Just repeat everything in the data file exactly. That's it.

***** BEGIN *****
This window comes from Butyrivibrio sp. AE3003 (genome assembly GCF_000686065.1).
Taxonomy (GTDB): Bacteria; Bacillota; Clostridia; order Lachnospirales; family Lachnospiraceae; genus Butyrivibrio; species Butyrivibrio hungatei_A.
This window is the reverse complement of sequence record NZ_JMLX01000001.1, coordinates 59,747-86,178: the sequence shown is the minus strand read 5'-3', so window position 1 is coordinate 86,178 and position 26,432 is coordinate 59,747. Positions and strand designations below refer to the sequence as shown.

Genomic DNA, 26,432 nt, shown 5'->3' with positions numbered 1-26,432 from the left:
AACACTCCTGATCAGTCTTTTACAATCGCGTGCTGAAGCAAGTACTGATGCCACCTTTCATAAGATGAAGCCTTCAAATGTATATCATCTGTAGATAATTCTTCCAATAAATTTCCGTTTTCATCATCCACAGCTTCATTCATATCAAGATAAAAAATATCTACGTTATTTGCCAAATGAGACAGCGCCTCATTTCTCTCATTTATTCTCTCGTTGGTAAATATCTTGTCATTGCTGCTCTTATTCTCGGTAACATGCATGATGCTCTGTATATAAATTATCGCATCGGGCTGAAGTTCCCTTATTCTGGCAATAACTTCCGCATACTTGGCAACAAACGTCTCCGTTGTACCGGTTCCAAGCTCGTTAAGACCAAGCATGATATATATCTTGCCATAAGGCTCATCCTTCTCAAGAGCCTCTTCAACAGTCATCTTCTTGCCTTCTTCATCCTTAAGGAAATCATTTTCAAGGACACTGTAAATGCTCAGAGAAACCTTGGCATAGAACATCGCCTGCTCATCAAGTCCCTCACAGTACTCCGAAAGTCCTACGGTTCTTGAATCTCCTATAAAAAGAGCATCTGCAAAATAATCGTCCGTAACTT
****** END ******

This window comes from Butyrivibrio sp. AE3003 (genome assembly GCF_000686065.1).
Taxonomy (GTDB): Bacteria; Bacillota; Clostridia; order Lachnospirales; family Lachnospiraceae; genus Butyrivibrio; species Butyrivibrio hungatei_A.
This window is the reverse complement of sequence record NZ_JMLX01000001.1, coordinates 59,747-86,178: the sequence shown is the minus strand read 5'-3', so window position 1 is coordinate 86,178 and position 26,432 is coordinate 59,747. Positions and strand designations below refer to the sequence as shown.

Genomic DNA, 26,432 nt, shown 5'->3' with positions numbered 1-26,432 from the left:
AACACTCCTGATCAGTCTTTTACAATCGCGTGCTGAAGCAAGTACTGATGCCACCTTTCATAAGATGAAGCCTTCAAATGTATATCATCTGTAGATAATTCTTCCAATAAATTTCCGTTTTCATCATCCACAGCTTCATTCATATCAAGATAAAAAATATCTACGTTATTTGCCAAATGAGACAGCGCCTCATTTCTCTCATTTATTCTCTCGTTGGTAAATATCTTGTCATTGCTGCTCTTATTCTCGGTAACATGCATGATGCTCTGTATATAAATTATCGCATCGGGCTGAAGTTCCCTTATTCTGGCAATAACTTCCGCATACTTGGCAACAAACGTCTCCGTTGTACCGGTTCCAAGCTCGTTAAGACCAAGCATGATATATATCTTGCCATAAGGCTCATCCTTCTCAAGAGCCTCTTCAACAGTCATCTTCTTGCCTTCTTCATCCTTAAGGAAATCATTTTCAAGGACACTGTAAATGCTCAGAGAAACCTTGGCATAGAACATCGCCTGCTCATCAAGTCCCTCACAGTACTCCGAAAGTCCTACGGTTCTTGAATCTCCTATAAAAAGAGCATCTGCAAAATAATCGTCCGTAACTT